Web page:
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What is Cycling

By: Logan DeBorde
 
Cycling the tank means that you are establishing a bacteria bed in your biological filter to remove toxins that the fish's metabolism creates. There are right and wrong ways to do this, and there are things you can do to slow this process (which is something you don't want to do). There are two steps to cycling, but you don't have to do anything special for either of them. First, your filter will grow bacteria that take ammonia and turn it into Nitrite, nitrite is more toxic than ammonia. In hard water, or water with a higher pH, it produces bacteria that digest Nitrite and turn it into relatively harmless Nitrate. Also, bacteria in the gravel will convert Nitrite to Nitrate. Nitrate will contribute to stress in your fish, as well as contributing to algae growth, so it is important to do regular water changes to keep your tank in the best possible condition; and, to keep Nitrites and Nitrates in check. Cycling your tank can not be stessed enough.

What to do to cycle your tank

First you want to set up your tank and get everything going. To cycle your tank you want to get a very small amount of fish. I reccomend Whiteclouds or Zebra Danios. Make sure to not get more than 2 or 3 fish, for up to a 20g. tank, to cycle. You will want more for bigger tanks. If you put too many fish in, it will defeat the purpose of cycling and add a large amount of harmful bacteria, which you do not want. For the first few days let your tank sit and feed little fish food, so there is not too much waste.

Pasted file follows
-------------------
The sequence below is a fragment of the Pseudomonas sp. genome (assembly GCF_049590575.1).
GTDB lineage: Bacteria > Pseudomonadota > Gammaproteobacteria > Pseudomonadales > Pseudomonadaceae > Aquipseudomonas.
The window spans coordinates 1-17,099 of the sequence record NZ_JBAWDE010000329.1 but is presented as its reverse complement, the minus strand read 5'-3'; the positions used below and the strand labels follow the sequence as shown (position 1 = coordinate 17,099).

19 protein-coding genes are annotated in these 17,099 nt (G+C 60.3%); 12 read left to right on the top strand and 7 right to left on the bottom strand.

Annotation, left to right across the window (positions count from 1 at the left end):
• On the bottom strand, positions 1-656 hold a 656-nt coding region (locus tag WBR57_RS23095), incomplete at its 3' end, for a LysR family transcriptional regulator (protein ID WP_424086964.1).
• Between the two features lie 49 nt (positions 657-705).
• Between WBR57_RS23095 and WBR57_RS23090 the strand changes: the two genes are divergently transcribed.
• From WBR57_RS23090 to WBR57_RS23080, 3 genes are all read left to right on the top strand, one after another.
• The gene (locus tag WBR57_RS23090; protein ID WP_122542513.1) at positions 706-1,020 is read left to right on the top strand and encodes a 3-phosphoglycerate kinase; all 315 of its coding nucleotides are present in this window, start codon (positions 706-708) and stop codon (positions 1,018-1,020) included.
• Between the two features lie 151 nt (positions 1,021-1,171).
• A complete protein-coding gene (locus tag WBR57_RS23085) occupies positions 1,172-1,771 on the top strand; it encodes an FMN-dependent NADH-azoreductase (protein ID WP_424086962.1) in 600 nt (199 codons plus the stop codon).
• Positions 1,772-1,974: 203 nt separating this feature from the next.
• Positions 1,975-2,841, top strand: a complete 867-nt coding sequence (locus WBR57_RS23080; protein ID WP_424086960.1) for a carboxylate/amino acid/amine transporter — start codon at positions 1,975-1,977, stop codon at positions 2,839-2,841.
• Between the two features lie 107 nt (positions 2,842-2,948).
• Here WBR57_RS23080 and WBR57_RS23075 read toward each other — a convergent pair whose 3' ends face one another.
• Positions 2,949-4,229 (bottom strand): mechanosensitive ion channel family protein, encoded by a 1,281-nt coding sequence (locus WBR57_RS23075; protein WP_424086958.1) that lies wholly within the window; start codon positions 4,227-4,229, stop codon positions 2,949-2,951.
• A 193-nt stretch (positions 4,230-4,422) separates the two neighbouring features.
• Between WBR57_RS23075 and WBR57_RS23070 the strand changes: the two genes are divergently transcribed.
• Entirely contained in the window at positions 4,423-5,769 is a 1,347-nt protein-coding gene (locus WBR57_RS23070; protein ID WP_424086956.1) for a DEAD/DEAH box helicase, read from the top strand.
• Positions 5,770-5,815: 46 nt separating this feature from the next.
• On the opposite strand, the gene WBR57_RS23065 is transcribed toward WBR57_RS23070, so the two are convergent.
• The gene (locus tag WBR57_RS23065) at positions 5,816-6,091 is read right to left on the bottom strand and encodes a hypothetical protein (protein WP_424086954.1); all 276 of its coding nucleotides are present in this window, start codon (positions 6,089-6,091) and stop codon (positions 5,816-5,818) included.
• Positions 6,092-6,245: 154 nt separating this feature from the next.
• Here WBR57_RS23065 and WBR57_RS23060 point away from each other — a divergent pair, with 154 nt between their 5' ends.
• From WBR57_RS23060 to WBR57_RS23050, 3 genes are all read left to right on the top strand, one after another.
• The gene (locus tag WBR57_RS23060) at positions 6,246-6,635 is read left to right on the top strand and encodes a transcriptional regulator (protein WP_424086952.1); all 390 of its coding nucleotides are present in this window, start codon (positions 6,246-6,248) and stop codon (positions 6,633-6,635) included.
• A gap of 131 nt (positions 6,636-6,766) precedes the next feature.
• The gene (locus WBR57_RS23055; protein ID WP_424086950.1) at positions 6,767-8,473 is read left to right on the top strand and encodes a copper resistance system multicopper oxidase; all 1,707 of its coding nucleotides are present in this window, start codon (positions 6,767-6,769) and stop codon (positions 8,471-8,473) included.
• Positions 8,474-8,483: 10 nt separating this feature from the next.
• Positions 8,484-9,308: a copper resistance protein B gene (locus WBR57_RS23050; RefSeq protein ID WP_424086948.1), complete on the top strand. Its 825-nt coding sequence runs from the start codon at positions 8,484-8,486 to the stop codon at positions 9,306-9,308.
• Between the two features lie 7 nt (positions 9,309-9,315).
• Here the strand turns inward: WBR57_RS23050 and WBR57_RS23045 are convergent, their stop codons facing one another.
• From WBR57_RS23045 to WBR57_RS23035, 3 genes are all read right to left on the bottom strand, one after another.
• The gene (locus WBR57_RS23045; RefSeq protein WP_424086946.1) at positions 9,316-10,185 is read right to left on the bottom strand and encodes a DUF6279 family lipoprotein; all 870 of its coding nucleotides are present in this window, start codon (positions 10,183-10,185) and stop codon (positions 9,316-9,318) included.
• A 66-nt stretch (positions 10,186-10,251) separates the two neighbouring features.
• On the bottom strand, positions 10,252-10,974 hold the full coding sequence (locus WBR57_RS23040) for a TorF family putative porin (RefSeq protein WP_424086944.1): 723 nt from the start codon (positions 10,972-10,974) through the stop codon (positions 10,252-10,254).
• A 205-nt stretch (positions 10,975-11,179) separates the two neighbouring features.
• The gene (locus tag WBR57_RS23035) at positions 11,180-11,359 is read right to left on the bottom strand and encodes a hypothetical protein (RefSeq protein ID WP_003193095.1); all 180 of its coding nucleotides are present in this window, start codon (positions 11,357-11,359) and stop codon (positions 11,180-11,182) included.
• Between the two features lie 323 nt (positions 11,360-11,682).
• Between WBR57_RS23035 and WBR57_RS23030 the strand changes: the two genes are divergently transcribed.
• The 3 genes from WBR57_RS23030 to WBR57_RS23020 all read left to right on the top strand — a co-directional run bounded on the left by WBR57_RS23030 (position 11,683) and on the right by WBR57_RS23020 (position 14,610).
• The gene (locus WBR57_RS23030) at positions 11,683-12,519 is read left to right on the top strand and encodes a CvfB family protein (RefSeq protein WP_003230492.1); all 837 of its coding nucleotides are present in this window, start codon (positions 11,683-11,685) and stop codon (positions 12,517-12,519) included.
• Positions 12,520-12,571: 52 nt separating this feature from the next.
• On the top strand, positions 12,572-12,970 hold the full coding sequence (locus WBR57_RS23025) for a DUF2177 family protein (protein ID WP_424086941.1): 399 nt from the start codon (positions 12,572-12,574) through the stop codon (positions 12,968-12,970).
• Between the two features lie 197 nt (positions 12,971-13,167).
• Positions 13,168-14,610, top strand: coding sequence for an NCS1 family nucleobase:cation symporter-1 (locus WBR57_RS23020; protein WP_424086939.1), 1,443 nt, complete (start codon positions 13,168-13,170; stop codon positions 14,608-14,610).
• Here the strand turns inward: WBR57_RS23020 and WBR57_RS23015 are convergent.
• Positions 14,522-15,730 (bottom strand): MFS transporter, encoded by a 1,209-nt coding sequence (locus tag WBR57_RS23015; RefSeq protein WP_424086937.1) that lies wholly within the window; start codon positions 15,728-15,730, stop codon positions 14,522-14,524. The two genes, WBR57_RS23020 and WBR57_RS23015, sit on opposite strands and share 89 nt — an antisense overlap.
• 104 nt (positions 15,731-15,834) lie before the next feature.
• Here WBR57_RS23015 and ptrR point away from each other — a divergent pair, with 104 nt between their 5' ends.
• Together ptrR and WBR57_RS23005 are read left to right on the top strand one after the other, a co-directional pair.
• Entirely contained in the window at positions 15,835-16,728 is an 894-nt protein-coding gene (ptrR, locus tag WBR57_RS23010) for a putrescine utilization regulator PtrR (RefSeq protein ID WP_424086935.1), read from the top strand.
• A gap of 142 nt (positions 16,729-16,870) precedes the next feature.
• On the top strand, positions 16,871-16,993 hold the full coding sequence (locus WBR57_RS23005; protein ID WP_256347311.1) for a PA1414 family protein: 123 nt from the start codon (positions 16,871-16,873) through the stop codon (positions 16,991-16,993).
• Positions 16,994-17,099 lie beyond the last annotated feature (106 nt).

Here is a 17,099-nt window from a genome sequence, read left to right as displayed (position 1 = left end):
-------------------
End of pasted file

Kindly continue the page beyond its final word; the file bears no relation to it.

Every couple of days, you will want to do a 10%-15% water change, and after about a week, take a sample of your water to a local fish store and get it tested. Most pet shops will test fresh water for a small fee, or some will do it for free! If the store you got the fish from won't, check another store or buy yourself a test kit. At this point, your water should test with high ammonia and a trace of nitrite. If it does'nt, don't worry, just give it time. The cycling process usually takes four to eight weeks. The illustration is of a tank with live plants and shows the proccess of how the tanks biological proccess works.
 
After those 4-8 weeks, your ammonia and Nitrite levels should be acceptable (about trace), and you can add more fish. Do not add any more fish until the ammonia and Nitrite levels have both dropped. Remember to add new fish a few at a time to prevent over-stressing the filter and the water quality. If you add too many at once, your tank will have to cycle again, yet if you add a few at a time, your bacteria growth rate will increase for a short time, with minimal effect on your fish.
 
If you are not having satisfactory results ther may be a few reasons why.
 
  1. Did you forget to treat your water? Chlorine and Chloramine will kill "good guy" bacteria and stop the cycling proccess.
  2. Did you do regular water changes? If not the "bad guy" bacteria will take over your tank, and kill fish and lower water quality.
  3. Did you do large or small water changes? If you did too large of water changes it will remove the bacteria you are trying to cycle.
If any of these things happened you'll probably have to start all over.
 
The only bio-booster chemicals I would use are: Bio-Spira and Cycle. Also make sure to add Tap water treater, unless you have a Tap Water filter. Note: when using bio-booster chemicals do not rush the cycling proccess.
 
I hope this helps and explains cycling. Make sure to check out the setting up aquarium articles for other help.
 

The Nitrogen Cycle © Logan DeBorde

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